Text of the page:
Around five years ago I started on an exciting journey of self-development, it’s been challenging but also seriously rewarding. Since I started, some ‘side-effects’ have been - improved self-confidence, new friends, increased stamina, shinier healthier hair, clearer skin, improved sleep and more.
Last month I decided to quit alcohol (second attempt). A busy schedule, children, modern day living and a home to keep all kept me in stress mode - alcohol was my way of unwinding in the evening. But I definitely felt the negative effects; drinking made it difficult for me to wake up each morning, I felt really below par – and before you judge...this was the effect from one glass, not ½ a bottle!
This one habit change has gained me an extra 42 hours per month. I recon that’s amazing - it’s almost an extra week of full-time work. My before looked like this: waking with the alarm clock at 8.30am still feeling tired and heavy. My after looks like: I wake naturally at 6.45am feeling refreshed - this is just so exciting for me . . . I have my mornings back.
Disclaimer alert . . . . just to let you know, I do occasionally revert to some of my bad habits, and sometimes I even plan for them. For example, I’ve bought myself a bottle of organic vino for my birthday next month. These days I aim for the golden mean, not perfection - as with anything, it’s the things you do consistently that get results.
Logic says, it’s obvious why you’d want to improve on your habits - bad habits interrupt your life, hinder you from reaching your highest potential, put your health at risk and waste both your time and your energy. But applying yourself and making a change can be tricky, which is why I’m sharing with you some of my tips on how I improved my daily habits. They may not work for everyone, and if you’ve a serious addiction you may need to speak to a qualified doctor or naturopath before making any changes.
In order not to fall back into old habits, it’s also really important to look at the underlying reasons why you developed your habit in the first place. Scientific research indicates that it’s usually a result of stress or boredom, so you may need to work on why you’re getting stressed, bored or whatever if you want long term success...
Another scientific finding is that we only have a certain amount of will power so, if you think you can rely on willpower alone to change, think again. Steve Jobs, one of the most successful businessmen in the world, only dresses in black; every – single – day. This is to reduce the amount of decisions he has to make each day. Entrepreneur and best-selling author, Timothy Ferris, eats the same breakfast every day for the same reason.
Create a strategy, like a daily routine, to avoid the insignificant choices you need to make and you’ll have more willpower for the more important decisions that come along.
If you can replace an old habit with a new one that provides a similar benefit, the new habit will occupy the space left by the old. Often the habits will be incompatible, which also helps, like quitting smoking and replacing it with running.
A great example of this is a story of a friend of mine. Years ago, he was dared to enter a marathon. If you knew him at the time you’d think there was no way he’d have a chance; he was a real party person and loved to drink a LOT of alcohol. Despite this, he decided to take on the dare but, after trying, soon realised he was going to have to quit some of his bad habits. I’m glad to say he succeeded in the challenge and has gone on to train and run in many more marathons. In fact, he now raises money for orphanages in Africa through his marathon running, he is an incredible inspiration to all who know him.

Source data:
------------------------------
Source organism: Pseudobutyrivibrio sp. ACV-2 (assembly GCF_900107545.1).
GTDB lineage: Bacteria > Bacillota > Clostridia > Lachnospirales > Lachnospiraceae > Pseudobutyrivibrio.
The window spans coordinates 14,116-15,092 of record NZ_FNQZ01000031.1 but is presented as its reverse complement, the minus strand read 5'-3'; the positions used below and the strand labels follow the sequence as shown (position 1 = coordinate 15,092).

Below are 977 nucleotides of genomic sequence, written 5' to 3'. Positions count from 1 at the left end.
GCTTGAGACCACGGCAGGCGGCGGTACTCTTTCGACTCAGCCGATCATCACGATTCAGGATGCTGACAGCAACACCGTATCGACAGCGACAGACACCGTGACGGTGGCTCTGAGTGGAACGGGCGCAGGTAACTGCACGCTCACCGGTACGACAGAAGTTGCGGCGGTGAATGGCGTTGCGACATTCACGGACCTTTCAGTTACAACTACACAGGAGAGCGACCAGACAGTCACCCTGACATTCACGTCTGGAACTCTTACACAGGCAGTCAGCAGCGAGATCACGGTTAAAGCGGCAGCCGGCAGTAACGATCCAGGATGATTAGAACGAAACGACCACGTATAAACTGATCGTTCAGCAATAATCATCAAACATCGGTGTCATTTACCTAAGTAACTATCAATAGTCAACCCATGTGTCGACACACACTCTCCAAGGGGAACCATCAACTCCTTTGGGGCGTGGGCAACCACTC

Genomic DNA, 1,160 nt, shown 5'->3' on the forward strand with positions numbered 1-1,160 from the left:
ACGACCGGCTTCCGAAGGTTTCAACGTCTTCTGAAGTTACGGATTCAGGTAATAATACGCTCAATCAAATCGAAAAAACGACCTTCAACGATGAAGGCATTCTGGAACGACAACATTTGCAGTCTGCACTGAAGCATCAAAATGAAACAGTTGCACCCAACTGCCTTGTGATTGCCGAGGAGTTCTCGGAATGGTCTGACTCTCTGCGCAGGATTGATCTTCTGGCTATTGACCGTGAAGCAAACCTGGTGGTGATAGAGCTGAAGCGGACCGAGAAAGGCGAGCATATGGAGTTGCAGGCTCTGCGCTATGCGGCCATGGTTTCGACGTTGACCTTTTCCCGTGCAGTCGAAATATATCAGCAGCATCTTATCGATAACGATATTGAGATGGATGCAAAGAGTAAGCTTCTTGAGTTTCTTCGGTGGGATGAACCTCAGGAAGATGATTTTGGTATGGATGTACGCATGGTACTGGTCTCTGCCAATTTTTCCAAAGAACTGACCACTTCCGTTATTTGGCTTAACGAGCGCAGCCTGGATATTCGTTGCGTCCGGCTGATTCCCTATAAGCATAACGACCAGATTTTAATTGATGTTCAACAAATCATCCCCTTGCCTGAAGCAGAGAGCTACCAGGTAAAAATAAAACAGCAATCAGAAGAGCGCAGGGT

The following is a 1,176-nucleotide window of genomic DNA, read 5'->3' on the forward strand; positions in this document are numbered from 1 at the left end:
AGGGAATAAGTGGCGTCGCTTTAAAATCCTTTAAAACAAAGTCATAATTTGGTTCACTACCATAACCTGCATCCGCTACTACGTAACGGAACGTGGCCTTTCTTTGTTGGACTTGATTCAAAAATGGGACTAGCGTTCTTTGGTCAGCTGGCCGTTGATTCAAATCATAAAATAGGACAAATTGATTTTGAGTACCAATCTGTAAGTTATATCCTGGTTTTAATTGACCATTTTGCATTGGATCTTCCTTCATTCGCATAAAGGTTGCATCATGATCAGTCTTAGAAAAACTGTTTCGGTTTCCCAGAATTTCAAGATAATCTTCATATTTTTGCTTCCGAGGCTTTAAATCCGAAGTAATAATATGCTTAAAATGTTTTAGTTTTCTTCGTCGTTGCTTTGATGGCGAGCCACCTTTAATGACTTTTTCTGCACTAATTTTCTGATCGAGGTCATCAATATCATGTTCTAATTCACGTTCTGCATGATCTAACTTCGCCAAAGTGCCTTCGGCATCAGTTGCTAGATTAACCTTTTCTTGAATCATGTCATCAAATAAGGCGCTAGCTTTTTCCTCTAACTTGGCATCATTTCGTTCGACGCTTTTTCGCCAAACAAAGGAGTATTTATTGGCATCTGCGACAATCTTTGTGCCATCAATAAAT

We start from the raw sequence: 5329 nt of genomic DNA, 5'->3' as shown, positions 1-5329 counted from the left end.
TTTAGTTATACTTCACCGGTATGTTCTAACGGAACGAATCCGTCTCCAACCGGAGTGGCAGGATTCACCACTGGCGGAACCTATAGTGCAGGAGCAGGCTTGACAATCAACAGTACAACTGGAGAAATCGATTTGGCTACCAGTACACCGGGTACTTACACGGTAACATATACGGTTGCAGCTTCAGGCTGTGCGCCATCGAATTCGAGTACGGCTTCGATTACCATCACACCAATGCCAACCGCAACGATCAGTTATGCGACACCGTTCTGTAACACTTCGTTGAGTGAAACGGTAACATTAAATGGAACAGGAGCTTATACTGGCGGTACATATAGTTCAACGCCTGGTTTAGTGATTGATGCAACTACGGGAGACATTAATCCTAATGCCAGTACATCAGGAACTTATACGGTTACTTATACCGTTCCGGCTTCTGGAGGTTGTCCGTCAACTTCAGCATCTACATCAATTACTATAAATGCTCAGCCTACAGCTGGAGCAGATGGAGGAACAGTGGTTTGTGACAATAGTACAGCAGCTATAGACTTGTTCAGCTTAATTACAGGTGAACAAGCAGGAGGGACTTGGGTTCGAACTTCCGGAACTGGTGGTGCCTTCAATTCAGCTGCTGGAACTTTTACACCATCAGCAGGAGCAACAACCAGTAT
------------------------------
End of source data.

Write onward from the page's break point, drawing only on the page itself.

Years ago I had such a sweet tooth that if there were biscuits in the cupboard I’d eat them. To make things easier for myself I decided not to have any sweets anywhere in the house. These days, with a more balanced blood sugar, I can have biscuits sitting in the cupboard for months - I don’t even think about them.
Make it easier for your-self to break a habit by avoiding the things that cause them.
Why do you want to change your habit(s)? If it’s to be healthier, then think of yourself as a healthy person (even if you’re not at the moment), eating unhealthily is not going to align with your new set of beliefs about yourself.
If I think about how much I gain by not drinking alcohol and who I want to be as a person, that’s enough to stop me. I remind myself of the positive rewards I gain by not drinking - I wake up earlier, feel brighter, feel better overall, and am able to be my best each day.
An anchor is something you do every day, like brushing your teeth, putting your shoes on, going to bed, etc. You can use anchors to remind yourself of the new habit you want to introduce. Let’s say you want to start flossing your teeth - you could use applying toothpaste to your toothbrush as an anchor.
Using an example from a previous journal – ‘Can Mindfulness Help Deal with Procrastination and Increase Your Mental Clarity’. Anna Zubrzycki drinks lemon water each morning; she uses this routine to remind her to practice mindfulness.
I truly believe the power of small daily actions can be can life changing. A great example is an aeroplane’s flight path - an aeroplane has a destination, but most of the time it’s actually flying off-course; it’s only because of many small adjustments along the way that it gets to its destination.
As always, this article was written with gratitude for all the wise friends, family and mentors who have helped guide me this far ~ I couldn't have done it without you.
~ Now it’s your time!
With love and gratitude,
P.S. If you found this months’ journal useful or have any tips, I’d love to hear from you – just leave your feedback in the comments below.
Great article, thank you for sharing x
May 19, 2018
Great info and nicely said – thanks for sharing! :-)
May 16, 2018